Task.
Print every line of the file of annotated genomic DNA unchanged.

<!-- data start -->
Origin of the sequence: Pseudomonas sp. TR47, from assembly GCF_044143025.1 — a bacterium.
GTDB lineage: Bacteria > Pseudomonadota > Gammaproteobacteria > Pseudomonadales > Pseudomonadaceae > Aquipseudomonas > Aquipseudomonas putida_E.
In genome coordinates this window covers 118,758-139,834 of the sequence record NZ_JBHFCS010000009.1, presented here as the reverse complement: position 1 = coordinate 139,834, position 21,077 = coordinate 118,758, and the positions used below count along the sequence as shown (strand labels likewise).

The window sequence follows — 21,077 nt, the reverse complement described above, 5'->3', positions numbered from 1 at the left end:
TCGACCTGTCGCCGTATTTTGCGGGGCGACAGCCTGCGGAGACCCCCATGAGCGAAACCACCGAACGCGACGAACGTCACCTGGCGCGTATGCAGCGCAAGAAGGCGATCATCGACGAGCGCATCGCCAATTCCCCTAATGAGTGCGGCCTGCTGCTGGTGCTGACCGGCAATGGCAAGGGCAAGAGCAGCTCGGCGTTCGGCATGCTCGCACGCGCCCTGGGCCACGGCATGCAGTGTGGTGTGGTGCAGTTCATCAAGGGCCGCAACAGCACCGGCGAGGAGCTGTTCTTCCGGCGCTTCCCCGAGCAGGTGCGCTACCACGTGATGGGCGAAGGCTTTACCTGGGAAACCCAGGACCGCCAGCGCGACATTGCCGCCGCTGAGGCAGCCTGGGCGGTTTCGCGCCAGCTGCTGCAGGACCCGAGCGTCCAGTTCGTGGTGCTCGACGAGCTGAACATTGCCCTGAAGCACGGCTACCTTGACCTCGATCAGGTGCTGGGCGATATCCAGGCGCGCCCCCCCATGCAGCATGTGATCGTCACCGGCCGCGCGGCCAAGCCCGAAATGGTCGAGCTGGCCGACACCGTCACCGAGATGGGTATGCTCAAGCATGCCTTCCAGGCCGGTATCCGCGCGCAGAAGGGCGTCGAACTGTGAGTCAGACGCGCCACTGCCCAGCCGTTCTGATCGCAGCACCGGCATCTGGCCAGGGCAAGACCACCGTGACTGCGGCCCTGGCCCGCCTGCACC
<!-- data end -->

Origin of the sequence: Pseudomonas sp. TR47, from assembly GCF_044143025.1 — a bacterium.
GTDB lineage: Bacteria > Pseudomonadota > Gammaproteobacteria > Pseudomonadales > Pseudomonadaceae > Aquipseudomonas > Aquipseudomonas putida_E.
In genome coordinates this window covers 118,758-139,834 of the sequence record NZ_JBHFCS010000009.1, presented here as the reverse complement: position 1 = coordinate 139,834, position 21,077 = coordinate 118,758, and the positions used below count along the sequence as shown (strand labels likewise).

The window sequence follows — 21,077 nt, the reverse complement described above, 5'->3', positions numbered from 1 at the left end:
TCGACCTGTCGCCGTATTTTGCGGGGCGACAGCCTGCGGAGACCCCCATGAGCGAAACCACCGAACGCGACGAACGTCACCTGGCGCGTATGCAGCGCAAGAAGGCGATCATCGACGAGCGCATCGCCAATTCCCCTAATGAGTGCGGCCTGCTGCTGGTGCTGACCGGCAATGGCAAGGGCAAGAGCAGCTCGGCGTTCGGCATGCTCGCACGCGCCCTGGGCCACGGCATGCAGTGTGGTGTGGTGCAGTTCATCAAGGGCCGCAACAGCACCGGCGAGGAGCTGTTCTTCCGGCGCTTCCCCGAGCAGGTGCGCTACCACGTGATGGGCGAAGGCTTTACCTGGGAAACCCAGGACCGCCAGCGCGACATTGCCGCCGCTGAGGCAGCCTGGGCGGTTTCGCGCCAGCTGCTGCAGGACCCGAGCGTCCAGTTCGTGGTGCTCGACGAGCTGAACATTGCCCTGAAGCACGGCTACCTTGACCTCGATCAGGTGCTGGGCGATATCCAGGCGCGCCCCCCCATGCAGCATGTGATCGTCACCGGCCGCGCGGCCAAGCCCGAAATGGTCGAGCTGGCCGACACCGTCACCGAGATGGGTATGCTCAAGCATGCCTTCCAGGCCGGTATCCGCGCGCAGAAGGGCGTCGAACTGTGAGTCAGACGCGCCACTGCCCAGCCGTTCTGATCGCAGCACCGGCATCTGGCCAGGGCAAGACCACCGTGACTGCGGCCCTGGCCCGCCTGCACC